Focus On Being Creative?

Consider how you felt the last time you made something by hand.  Whether it was a cake, a home improvement project, a garden, or a scrapbook, it was absorbing and satisfying, right? Maybe you even had a moment or more of euphoria.

Creating something with your hands fosters pride and satisfaction, but also provides psychological benefits. Because it can uncover and channel inner stirrings, wounds smart less and growth ensues. When you make something you feel productive, but the engagement and exploration involved in the doing can move your mind and elevate your mood. As you sift, shape, move and address your project your inner being moves too. As one of my clients said, “It isn’t so much what you can do, but what you do do.” The process itself provides value.  If we can treasure doing as much as having done we provide new avenues for success, self-esteemor self-repair.

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I think we all have it in us to be creative in some respect and it’s all too easy to lose focus on being creative. As Sir Ken Robinson (creativity expert) quite rightly points out (in my opinion), as we’re all put through education, we’re all steered towards financial security and subjects that put is the in the best stead for getting a well-paid job.  At the same time, we’re often steered away from out creative side, the arts subjects, which is often where people are in their element.  I’ve featured this clip a few times on this blog now, but in case you missed it, I thought I’d feature it again.  It’s 20 minutes long but entertaining and quite frankly, brilliant.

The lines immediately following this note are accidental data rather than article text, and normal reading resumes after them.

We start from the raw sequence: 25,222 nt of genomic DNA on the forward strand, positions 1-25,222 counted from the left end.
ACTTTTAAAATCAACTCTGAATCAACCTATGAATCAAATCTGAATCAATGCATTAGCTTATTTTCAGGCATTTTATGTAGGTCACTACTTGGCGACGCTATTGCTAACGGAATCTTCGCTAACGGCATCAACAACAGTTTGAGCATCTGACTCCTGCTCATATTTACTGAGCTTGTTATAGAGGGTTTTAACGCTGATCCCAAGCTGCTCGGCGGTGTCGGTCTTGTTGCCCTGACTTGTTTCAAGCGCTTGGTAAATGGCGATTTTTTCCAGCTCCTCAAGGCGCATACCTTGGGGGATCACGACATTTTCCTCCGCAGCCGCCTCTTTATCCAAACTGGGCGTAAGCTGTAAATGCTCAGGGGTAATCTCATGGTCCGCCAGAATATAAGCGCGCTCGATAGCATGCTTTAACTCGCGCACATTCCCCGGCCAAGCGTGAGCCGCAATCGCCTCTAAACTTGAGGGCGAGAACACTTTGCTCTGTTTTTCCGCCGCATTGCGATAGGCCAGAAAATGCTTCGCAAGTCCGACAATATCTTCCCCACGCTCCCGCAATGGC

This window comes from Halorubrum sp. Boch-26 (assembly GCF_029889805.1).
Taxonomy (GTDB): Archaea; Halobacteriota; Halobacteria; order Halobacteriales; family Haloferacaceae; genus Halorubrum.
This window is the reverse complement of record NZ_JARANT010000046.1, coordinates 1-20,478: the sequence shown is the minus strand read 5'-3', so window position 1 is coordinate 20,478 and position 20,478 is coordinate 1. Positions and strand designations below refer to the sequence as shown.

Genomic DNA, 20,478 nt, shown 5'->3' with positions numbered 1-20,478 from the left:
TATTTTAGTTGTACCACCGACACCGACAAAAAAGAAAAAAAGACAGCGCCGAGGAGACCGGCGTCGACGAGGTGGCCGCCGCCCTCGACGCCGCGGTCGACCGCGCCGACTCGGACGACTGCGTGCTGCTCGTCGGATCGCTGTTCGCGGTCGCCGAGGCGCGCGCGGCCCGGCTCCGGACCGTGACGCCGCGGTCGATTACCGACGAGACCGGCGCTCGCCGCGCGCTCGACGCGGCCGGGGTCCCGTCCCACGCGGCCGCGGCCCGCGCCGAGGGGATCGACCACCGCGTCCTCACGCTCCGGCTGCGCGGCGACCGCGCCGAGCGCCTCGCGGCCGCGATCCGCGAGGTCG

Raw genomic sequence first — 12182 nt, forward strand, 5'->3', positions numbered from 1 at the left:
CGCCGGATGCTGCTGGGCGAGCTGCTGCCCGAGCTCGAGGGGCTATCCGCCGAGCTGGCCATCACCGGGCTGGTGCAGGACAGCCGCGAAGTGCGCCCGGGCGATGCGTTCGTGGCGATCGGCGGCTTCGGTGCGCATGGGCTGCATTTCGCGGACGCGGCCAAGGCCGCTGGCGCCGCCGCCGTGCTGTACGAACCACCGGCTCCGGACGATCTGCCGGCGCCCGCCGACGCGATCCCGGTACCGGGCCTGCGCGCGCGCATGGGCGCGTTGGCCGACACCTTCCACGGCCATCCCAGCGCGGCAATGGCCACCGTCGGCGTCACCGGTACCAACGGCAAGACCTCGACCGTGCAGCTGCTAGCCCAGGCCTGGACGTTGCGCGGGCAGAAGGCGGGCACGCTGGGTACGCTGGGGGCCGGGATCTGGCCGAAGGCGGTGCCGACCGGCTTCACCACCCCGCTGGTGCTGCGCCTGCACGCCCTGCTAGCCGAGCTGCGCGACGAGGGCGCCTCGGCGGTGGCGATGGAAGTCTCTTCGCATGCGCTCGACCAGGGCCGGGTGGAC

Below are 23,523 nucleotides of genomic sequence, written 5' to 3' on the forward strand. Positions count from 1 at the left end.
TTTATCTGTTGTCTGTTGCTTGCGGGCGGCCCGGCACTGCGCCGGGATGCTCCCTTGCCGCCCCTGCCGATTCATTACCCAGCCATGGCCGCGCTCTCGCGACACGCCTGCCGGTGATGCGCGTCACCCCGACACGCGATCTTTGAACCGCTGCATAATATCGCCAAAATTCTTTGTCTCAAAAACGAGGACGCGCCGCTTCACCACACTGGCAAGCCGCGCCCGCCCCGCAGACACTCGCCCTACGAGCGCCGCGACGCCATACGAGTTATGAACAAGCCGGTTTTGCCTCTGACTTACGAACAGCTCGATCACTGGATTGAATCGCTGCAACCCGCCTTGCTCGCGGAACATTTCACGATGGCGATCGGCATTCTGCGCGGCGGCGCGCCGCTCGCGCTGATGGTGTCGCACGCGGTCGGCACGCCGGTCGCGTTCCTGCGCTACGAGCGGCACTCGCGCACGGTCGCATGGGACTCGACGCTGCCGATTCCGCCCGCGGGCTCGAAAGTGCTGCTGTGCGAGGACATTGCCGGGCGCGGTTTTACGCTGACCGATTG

Sir Ken Robinson: Do Schools Kill Creativity?


Set Goals To Help You To Focus

Why do career advisors, successful entrepreneurs and athletes harp on about setting goals? Firstly, set goals to help you to focus.  Secondly, if you don’t know where you want to head, how are you going to get there? This is a great post written by a management and career consultant, V Pradeep Kumar, for the Decan Herald.  I have excerpted a few favourite points.